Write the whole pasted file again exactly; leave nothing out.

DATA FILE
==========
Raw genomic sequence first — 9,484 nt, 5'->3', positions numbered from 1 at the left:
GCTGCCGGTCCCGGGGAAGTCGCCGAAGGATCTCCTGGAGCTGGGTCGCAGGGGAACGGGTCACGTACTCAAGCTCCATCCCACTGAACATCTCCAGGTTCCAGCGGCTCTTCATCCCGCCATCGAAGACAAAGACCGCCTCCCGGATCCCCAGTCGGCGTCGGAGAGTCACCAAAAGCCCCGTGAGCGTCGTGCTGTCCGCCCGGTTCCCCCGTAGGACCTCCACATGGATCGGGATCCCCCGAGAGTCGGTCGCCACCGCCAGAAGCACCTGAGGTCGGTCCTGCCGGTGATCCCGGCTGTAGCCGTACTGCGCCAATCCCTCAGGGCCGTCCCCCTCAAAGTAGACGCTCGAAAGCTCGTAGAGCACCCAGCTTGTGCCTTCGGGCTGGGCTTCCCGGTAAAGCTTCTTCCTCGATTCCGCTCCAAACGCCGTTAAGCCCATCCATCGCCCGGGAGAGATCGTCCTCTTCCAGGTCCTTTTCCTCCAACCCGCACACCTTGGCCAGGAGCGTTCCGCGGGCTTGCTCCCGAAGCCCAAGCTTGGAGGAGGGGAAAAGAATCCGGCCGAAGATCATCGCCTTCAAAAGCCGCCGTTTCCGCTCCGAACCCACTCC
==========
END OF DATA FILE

Raw genomic sequence first — 9,484 nt, 5'->3', positions numbered from 1 at the left:
GCTGCCGGTCCCGGGGAAGTCGCCGAAGGATCTCCTGGAGCTGGGTCGCAGGGGAACGGGTCACGTACTCAAGCTCCATCCCACTGAACATCTCCAGGTTCCAGCGGCTCTTCATCCCGCCATCGAAGACAAAGACCGCCTCCCGGATCCCCAGTCGGCGTCGGAGAGTCACCAAAAGCCCCGTGAGCGTCGTGCTGTCCGCCCGGTTCCCCCGTAGGACCTCCACATGGATCGGGATCCCCCGAGAGTCGGTCGCCACCGCCAGAAGCACCTGAGGTCGGTCCTGCCGGTGATCCCGGCTGTAGCCGTACTGCGCCAATCCCTCAGGGCCGTCCCCCTCAAAGTAGACGCTCGAAAGCTCGTAGAGCACCCAGCTTGTGCCTTCGGGCTGGGCTTCCCGGTAAAGCTTCTTCCTCGATTCCGCTCCAAACGCCGTTAAGCCCATCCATCGCCCGGGAGAGATCGTCCTCTTCCAGGTCCTTTTCCTCCAACCCGCACACCTTGGCCAGGAGCGTTCCGCGGGCTTGCTCCCGAAGCCCAAGCTTGGAGGAGGGGAAAAGAATCCGGCCGAAGATCATCGCCTTCAAAAGCCGCCGTTTCCGCTCCGAACCCACTCC